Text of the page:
Ear Infections and Your Child
Next to the common cold, an ear infection is the most common childhood illness. In fact, most children have at least one ear infection by the time they are 3 years old. Most of the time, ear infections clear up without causing any lasting problems.
In order to understand how ear infections occur, it’s helpful to know how our ears work. The ear has three parts — the outer ear, middle ear and inner ear. A small tube (eustachian tube) connects the middle ear to the back of the nose. When a child has a cold, nose or throat infection, or allergy, the eustachian tube can become blocked, causing a buildup of fluid in the middle ear. If bacteria or a virus infects this fluid, it can cause swelling and pain in the ear. This type of ear infection is called acute otitis media.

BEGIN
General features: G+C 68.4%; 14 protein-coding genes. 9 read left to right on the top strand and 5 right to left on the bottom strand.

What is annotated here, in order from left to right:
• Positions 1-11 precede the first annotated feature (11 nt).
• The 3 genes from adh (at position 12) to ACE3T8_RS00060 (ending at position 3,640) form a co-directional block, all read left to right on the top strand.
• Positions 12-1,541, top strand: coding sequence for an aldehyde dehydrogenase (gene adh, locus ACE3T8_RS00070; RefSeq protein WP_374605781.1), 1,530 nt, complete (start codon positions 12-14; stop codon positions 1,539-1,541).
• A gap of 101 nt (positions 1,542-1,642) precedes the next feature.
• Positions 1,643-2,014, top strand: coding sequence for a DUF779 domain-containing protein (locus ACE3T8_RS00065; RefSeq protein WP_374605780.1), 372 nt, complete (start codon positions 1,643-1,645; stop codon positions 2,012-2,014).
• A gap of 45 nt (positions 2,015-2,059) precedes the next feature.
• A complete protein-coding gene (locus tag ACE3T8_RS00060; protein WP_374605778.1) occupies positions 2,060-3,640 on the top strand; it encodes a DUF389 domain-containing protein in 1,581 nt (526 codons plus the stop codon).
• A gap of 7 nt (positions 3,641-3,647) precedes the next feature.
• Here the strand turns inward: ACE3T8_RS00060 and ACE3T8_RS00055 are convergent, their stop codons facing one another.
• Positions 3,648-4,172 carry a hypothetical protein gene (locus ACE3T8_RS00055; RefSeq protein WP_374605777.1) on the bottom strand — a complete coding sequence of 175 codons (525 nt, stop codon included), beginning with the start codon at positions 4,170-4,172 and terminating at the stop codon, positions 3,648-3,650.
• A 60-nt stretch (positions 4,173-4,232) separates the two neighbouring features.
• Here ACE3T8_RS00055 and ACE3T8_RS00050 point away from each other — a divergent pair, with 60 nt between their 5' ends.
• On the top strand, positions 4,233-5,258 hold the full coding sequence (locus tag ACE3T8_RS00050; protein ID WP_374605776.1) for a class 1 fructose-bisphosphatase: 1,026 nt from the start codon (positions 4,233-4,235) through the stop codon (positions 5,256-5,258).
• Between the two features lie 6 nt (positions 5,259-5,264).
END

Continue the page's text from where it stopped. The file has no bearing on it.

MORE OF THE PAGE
Often after the symptoms of acute otitis media clear up, fluid remains in the ear. Acute otitis media then develops into another kind of ear problem called otitis media with effusion (middle ear fluid). This condition is harder to detect than acute otitis media because except for the fluid and usually some mild hearing loss, there are often no other noticeable symptoms. This fluid may last several months and, in most cases, disappears on its own. Hearing then returns to normal.
Your child may have many symptoms during an ear infection. Talk with your pediatrician about the best way to treat your child’s symptoms.